The investigation, which began in 2016, had many means to do its job, including donations from the city of Amsterdam itself. And a supercomputer analyzed addresses and identities to weed out suspects — and found others.

It would turn out to be the anonymous note given to Otto that would serve as the glue for all the other evidence. “We know that the Judenrat was dissolved at the end of September 1943 and all that [os membros] were sent to the fields. And we thought, well, if Arnold van den Bergh is in any camp, he couldn’t have access to any information that could compromise the location of the annex,” Pankoke said.

It was only later that they found out that Bergh had been in Amsterdam in the final years of the war, the piece that helped them piece together the new case. “In his role as a member of the Jewish Council, he would have access to the hiding places of the Jews. When Bergh lost all the protections granted by the council that helped him escape the camps, he had to give the Nazis something of value so that he and his wife could stay safe.”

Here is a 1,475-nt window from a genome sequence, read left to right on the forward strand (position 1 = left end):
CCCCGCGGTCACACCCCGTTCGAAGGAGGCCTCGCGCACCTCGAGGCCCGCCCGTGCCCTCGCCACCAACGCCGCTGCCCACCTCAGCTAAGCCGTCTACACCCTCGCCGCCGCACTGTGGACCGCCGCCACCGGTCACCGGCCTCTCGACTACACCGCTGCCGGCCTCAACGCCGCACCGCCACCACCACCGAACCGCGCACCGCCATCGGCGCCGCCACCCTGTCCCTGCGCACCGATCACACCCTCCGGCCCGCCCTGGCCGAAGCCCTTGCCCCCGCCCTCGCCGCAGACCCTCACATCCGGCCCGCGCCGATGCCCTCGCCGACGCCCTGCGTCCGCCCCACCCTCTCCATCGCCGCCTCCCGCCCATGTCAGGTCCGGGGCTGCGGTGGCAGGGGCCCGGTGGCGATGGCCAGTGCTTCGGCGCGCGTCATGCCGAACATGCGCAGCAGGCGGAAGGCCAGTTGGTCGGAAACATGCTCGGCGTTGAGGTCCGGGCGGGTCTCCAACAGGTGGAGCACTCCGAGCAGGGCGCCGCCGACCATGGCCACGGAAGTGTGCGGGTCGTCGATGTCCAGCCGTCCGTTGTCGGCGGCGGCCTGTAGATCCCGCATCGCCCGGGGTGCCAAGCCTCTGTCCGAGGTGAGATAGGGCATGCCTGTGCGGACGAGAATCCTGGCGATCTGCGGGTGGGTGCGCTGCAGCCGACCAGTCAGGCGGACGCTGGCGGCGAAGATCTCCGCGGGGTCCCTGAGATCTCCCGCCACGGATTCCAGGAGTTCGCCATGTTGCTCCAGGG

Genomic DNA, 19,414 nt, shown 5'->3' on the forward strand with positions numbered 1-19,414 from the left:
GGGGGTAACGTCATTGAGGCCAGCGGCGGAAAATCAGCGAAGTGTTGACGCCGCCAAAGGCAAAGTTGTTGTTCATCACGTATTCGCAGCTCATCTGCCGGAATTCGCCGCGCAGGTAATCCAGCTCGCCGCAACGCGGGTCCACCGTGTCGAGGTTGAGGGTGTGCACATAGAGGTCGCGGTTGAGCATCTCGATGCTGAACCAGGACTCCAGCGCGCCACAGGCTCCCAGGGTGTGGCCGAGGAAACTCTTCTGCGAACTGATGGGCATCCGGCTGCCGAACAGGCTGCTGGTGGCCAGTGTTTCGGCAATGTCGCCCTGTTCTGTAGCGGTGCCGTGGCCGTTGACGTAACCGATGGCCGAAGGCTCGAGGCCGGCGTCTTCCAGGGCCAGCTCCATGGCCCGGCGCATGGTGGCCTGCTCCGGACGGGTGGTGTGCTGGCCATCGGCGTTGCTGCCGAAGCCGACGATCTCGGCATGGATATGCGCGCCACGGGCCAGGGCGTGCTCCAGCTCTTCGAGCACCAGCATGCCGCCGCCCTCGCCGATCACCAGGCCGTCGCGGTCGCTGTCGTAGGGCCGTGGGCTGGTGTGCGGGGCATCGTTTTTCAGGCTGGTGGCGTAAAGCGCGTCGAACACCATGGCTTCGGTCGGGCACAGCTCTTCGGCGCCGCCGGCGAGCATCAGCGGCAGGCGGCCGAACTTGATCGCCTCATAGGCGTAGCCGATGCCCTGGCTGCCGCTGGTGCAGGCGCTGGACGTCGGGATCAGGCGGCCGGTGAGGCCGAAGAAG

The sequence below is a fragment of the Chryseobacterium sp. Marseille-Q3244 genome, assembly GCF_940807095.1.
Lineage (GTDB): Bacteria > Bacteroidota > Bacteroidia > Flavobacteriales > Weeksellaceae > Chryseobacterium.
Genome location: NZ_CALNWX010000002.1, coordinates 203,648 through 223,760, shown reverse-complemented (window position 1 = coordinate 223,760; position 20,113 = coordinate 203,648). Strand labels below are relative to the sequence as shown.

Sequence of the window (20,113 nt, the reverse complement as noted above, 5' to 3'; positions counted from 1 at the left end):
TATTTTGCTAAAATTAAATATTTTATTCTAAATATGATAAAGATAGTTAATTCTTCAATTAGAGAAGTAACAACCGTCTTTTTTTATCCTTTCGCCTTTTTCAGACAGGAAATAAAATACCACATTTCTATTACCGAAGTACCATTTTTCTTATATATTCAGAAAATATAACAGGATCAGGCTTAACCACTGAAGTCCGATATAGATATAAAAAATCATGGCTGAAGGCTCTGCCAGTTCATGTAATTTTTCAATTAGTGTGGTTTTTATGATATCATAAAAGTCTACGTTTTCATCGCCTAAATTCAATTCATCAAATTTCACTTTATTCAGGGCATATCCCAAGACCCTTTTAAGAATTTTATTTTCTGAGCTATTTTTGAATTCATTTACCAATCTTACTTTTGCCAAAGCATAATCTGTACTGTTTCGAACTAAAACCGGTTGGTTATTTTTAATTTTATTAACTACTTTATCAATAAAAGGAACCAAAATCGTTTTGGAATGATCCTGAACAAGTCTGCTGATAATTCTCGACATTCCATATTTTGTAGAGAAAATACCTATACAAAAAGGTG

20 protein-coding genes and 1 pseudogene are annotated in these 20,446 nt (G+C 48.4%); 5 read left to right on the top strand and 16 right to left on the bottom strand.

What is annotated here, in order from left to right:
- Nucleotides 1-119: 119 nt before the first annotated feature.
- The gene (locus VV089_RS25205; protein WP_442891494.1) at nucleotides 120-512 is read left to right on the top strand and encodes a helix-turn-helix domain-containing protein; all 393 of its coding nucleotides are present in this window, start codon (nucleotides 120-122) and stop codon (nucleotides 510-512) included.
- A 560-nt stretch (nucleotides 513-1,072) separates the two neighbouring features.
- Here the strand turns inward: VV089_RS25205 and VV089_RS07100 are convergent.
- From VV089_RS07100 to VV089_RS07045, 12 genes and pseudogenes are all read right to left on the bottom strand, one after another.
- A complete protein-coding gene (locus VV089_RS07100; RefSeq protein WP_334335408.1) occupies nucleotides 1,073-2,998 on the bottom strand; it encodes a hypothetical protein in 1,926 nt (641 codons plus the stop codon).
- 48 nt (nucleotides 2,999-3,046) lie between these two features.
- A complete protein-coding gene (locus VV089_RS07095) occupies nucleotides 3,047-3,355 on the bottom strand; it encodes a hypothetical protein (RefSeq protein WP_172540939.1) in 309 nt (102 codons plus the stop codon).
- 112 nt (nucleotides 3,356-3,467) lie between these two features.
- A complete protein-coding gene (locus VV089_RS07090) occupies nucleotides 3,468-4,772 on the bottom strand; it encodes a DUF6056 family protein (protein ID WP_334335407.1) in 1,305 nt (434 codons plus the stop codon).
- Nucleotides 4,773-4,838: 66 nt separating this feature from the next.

The lead investigator is undecided, admitting that there could be “reasonable doubts” about his innocence, not least because there is no absolutely definite evidence to prove his guilt. “I would say [Bergh] was a chess player. He thought of the protection, of the means he would have at his disposal to avoid being sent to the camps.”

To other historians and investigators, Pankoke’s conclusions may be premature. “The evidence is too scarce to blame anyone. It’s a massive accusation, full of assumptions based on little more than a snippet of information,” Emile Schrijver, director of Amsterdam’s Jewish Cultural Quarter, told the New York Times. Not alone.

According to the researcher Laurien Vastenhout, there is no evidence for the existence of such a list with the addresses of the Jewish hiding places and therefore no certainty that Bergh knew the whereabouts of the Franks and others. “Why did the people in hiding reveal their addresses to the Jewish Council?” he asks.

While there are many doubts about the current investigation, the American daily demonstrates the harsh reality that many Jews were instrumental in bringing about many of the horrors of the Holocaust. He cites, for example, Hannah Arendt, the philosopher, author, and survivor who declared that the Final Solution “would never have been possible without the help of Jews in administrative and supervisory work.” A hot topic in the Jewish community, where many feel this is just another way to blame them for the darkest time in their history.

“There’s a name for it,” writer Dara Horn tells The New York Times. “It’s called the ‘Holocaust Reversal.’ There’s a reason this appeals to a gentile audience. It makes them feel like they don’t have to think about their own responsibilities.”